Border-Control Bill May Come Back to Haunt Illinois GOP
By Greg Hinz of Crain's Chicago Business
Like most of you, I had better things to do on a Friday evening when the U.S. House gave its response — a loud and spit-spewing raspberry — to President Barack Obama's request for more money to deal with the influx of illegal young immigrants from Central America.
But I predict you'll hear a lot more about this one in this state as, with the help of Bruce Rauner's money, the Illinois GOP tries to get off the floor and become competitive for the first time in at least a decade.
Some votes are silly. Some are stupid. Some are just butt-ugly mean. The Aug. 1 vote was all of the above, something that is appreciated by Republicans who bother to think before throwing red meat at their nativist base.
Actually there were two votes.
The first was bad enough. It limited the new money Mr. Obama wanted to hold hearings for and perhaps deport the in-comers to $694 million. And it imposed some strings, not only sharply cutting back on a measure granting asylum hearings to unaccompanied minors from Central America — a measure that originally passed overwhelmingly when George W. Bush was president — but also limiting such hearings on for minors from Mexico, too.
Here's the roll call. Every Illinois Democratic congressman, except Chicago's Bobby Rush, voted no. Mr. Rush was absent and didn't vote. Voting yes was every GOP rep -- including Adam Kinzinger, Rodney Davis, Randy Hultgren and Peter Roskam — except Aaron Schock, who still harbors statewide ambitions and did not vote.
It's all Mr. Obama's fault, Mr. Hultgren said in a statement. “The crisis at the border was fueled by administration policies that altered our already insufficient border enforcement and encouraged these children to put themselves in the hands or smugglers and human traffickers."
I understand where Mr. Hultgren is coming from. But Chicago conservative Democrat Dan Lipinski is right that the bill goes "too far."
As he said in a statement, “This bill will permanently remove basic protections that are in place to help children who are being persecuted for their religion, race, or gender and are truly in need of our help. Under this bill, children will receive less careful screening to find out if they have been abused or are being trafficked, and it also removes the discretion of Border Patrol agents to decide whether a child is simply too young to make the profound decision of being deported or choosing to return home."
But there is no defense to the second bill, on which Mr. Kinzinger switched sides and on which Mr. Schock again didn't vote.
That's the bill that tells hundreds of thousands of young adults who were brought here as children, who have stayed out of trouble and have come out of the shadows, that the two-year visas Mr. Obama gave them administratively will not be renewed.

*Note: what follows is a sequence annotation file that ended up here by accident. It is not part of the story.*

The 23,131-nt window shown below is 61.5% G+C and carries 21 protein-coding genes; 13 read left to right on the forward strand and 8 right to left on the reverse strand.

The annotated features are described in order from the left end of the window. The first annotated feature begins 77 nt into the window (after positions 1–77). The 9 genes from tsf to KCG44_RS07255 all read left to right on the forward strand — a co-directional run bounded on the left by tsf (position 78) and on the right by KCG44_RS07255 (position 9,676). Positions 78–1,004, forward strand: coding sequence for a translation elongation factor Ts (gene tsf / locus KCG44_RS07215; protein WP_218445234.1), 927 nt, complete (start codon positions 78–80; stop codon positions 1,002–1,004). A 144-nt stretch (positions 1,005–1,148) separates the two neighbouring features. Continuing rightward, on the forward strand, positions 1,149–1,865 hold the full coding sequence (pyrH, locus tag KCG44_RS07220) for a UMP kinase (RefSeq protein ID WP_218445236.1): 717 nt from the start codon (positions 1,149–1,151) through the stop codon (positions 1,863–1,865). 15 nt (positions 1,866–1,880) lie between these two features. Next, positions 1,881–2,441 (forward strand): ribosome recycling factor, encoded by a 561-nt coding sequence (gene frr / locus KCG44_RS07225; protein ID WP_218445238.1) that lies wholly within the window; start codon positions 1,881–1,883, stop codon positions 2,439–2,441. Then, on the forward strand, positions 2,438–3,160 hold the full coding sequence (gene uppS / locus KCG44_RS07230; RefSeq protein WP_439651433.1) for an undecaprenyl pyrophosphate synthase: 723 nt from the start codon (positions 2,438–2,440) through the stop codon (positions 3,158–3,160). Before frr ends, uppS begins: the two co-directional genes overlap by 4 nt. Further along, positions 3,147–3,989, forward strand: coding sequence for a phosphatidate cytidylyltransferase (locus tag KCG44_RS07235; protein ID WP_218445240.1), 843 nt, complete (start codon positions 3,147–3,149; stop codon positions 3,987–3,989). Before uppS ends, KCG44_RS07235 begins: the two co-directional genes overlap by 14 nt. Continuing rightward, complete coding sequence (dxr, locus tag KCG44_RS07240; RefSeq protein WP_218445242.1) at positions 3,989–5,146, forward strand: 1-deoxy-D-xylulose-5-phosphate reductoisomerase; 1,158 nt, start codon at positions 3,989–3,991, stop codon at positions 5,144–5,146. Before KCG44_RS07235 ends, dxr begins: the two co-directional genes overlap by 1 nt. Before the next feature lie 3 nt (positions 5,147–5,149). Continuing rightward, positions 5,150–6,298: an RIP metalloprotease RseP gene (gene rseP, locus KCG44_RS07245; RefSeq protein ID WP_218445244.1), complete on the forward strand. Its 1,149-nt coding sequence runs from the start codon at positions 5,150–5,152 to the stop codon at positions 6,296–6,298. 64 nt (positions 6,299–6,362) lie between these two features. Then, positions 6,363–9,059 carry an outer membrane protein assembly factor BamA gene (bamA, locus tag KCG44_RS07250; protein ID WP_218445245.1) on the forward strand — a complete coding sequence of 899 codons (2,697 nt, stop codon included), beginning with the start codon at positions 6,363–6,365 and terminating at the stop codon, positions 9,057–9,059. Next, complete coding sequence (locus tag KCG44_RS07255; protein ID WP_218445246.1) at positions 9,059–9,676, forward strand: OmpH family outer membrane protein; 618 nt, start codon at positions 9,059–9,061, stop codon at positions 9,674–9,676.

Never been in Nicaragua since you were a kid, kid? Put yourself as risk by voluntarily coming forward? Tough. I've got a primary to win, so you can just swim back where you came from.
Mr. Hulgtren's excuse on that is weak — but at least he, unlike Mr. Roskam (who perhaps would like to regain his old job as deputy whip) bothered to explain his vote. Mr. Hultgren's argument: "We must stop the president from abusing the immigration laws already passed by Congress. Refusing to enforce the law is against the Constitution and sends mixed messages to children put at risk by attempting to come here and endangering their safety."
Can't have mixed messages, can we? Perhaps we should shoot a few to make sure the message is clear.
In comparison, here's what Joliet's Mr. Kinzinger said when asked why he broke with most Republicans on this issue: “Although I disagree with the President's unilateral actions on this issue, the fact is our government made promises to these children, many of whom were brought here by their parents through no fault of their own. Simply put, taking away the opportunity for these young individuals to come out of the shadows and get right with the law is not going to solve the problems we face with our immigration system."
Or as Chicago Democrat Luis Gutierrrez argued in more pointed terms: "We always understood you wanted to deport their (youngsters') parents....But now, late on a Friday night you are going after (those) who have known no other country. Who risked their identities and their families to come forward and sign up with the Department of Homeland Security and passed FBI background checks."
He added, "In the end, the Republican position on immigration can be summed up as “deport 'em all.”
Mr. Gutierrez is, as often, being histrionic. But he's right. And as they address voters in a state that was built by immigrants — Irish and Italian, Polish and now Hispanic — Illinois Republicans are going to explain why sending 'em back regardless of their circumstances is good policy, much less the actions of a humane country.
If any Illinois Republican leaders disagree with this nonsense — other than Mr. Schock, Mr. Kinzinger and perhaps U.S. Sen. Mark Kirk — I'll be happy to put up what they have to say.
In the meantime, don't expect the Senate to vote on this any soon. What I'd look for is Mr. Obama to do what Republicans say they don't want and do more on his own, administratively.
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